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Papua New Guinea: East Sepik reports another polio total 15

12 Oct, 2018
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THE deadly polio virus continues to spread – this time affecting a one-year-old girl in East Sepik Province.

This brings to 15 the number of cases in Papua New Guinea since June and a national public health emergency declaration.

Five polio cases have been reported in Eastern Highlands Province, three in Morobe, two in Enga, two in Madang, one in Port Moresby, one in Jiwaka and this one in East Sepik Province.

According to the Health Department and the World Health Organisation, the latest case involved a girl from Assagamut village in Angoram district who had paralysis of the left leg, associated with fever, headache and muscle pain.

She was taken to Assagamut Health Centre where stools were collected for laboratory testing.

The confirmation was made last week by the Victorian Infectious Disease Reference Laboratory, a WHO collaborating centre in Australia.

Based on the genetic analysis, the case is linked to the ongoing polio outbreak.

As the national polio campaign continues, Australia announced yesterday that it was contributing K14.38 million to fight the disease while Australia’s visiting Foreign Affairs and Trade Minister Marise Payne is expected to visit a health clinic today and view at first hand Australia’s support to combat the outbreak of polio and other infectious diseases.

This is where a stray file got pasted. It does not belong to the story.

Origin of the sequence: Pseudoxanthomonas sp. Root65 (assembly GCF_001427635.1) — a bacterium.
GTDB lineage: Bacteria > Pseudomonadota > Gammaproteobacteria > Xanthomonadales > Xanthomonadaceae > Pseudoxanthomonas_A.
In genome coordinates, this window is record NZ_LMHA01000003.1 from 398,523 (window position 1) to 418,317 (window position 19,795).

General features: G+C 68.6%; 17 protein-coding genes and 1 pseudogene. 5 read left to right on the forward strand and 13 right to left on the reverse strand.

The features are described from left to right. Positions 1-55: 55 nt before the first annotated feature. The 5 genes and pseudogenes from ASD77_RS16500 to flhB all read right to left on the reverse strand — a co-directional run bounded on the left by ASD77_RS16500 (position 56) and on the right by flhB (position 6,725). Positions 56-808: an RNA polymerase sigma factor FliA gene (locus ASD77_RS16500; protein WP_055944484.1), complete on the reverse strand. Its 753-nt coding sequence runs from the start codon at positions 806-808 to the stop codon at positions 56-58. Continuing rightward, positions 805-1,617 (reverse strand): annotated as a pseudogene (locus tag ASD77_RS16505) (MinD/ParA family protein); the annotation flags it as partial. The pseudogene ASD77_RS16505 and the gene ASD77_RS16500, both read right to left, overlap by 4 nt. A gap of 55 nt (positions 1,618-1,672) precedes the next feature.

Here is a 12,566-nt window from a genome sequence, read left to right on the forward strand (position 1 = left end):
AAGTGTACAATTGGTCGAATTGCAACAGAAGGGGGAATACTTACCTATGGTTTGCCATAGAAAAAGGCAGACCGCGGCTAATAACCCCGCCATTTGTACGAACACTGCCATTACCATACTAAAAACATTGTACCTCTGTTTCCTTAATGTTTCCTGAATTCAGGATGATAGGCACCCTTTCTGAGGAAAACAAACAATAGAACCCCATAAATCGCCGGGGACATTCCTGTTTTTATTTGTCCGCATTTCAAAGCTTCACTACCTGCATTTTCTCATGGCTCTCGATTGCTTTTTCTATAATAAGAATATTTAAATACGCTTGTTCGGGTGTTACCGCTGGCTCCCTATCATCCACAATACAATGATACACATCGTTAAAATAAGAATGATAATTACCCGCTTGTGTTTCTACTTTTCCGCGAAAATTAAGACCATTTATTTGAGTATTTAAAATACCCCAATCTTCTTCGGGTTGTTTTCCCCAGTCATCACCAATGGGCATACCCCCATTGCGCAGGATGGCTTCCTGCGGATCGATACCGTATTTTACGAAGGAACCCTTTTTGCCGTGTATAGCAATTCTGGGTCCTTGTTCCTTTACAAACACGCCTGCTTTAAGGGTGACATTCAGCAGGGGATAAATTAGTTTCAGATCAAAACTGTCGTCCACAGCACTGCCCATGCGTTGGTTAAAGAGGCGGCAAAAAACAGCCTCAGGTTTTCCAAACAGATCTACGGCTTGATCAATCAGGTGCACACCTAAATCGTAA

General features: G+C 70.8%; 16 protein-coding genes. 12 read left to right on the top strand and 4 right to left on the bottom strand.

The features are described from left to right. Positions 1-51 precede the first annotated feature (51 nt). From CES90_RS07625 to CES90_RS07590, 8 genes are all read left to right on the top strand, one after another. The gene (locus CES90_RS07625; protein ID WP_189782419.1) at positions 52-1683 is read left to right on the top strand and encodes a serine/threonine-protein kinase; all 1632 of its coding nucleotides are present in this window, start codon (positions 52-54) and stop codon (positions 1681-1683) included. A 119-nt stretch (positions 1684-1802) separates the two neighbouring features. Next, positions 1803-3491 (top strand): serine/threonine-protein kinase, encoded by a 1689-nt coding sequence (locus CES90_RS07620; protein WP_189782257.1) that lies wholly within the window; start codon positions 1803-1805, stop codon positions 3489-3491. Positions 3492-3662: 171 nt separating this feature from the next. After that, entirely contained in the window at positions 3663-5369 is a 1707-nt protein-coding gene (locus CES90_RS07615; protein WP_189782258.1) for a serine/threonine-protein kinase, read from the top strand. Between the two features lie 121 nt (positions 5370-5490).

Angoram district health manager Raymond Pohonai said the district has vaccinated more than 15,000 in one week.

“We might not reach all the villages in the district within the remaining 10 days because some of the villages are in the remotest locations where there is no access to roads,” he said.

Parents’ caregivers nationwide are urged to ensure all children from birth to 15 years of age are vaccinated in order to protect them from this deadly disease.

The health department has enhanced surveillance system and continuously receives reports of suspected acute flaccid paralysis.

According to WHO, the identification of these cases highlights the risk of polio in children less than 15 years of age.

WHO country representative Dr Luo Dapeng said children can be protected from polio only with vaccination.

“Given substantial vaccination coverage gaps across the country, the risk of further spread of polio within the country continues to be classified as high,” he said.

The health department is calling on parents to bring every child less than 15 years of age to the nearest health center or vaccination point for polio drops.

Children will need to receive multiple doses of oral polio vaccine, irrespective of previous immunisation status.

The vaccine is safe, free and has a unique ability to stop person-to-person spread of the virus.

This entry was posted on Friday, October 12th, 2018 at 11:39 am and is filed under Latest News.

Literature Literature archive

Baalen, S. van. 2018 Research Ethics 14(4), 1–17. https://doi.org/10.1177/1747016117750312
Lutz CS, Carr W, Cohn A, Rodriguez L. 2018 Vaccine Volume 36: 7445–7455

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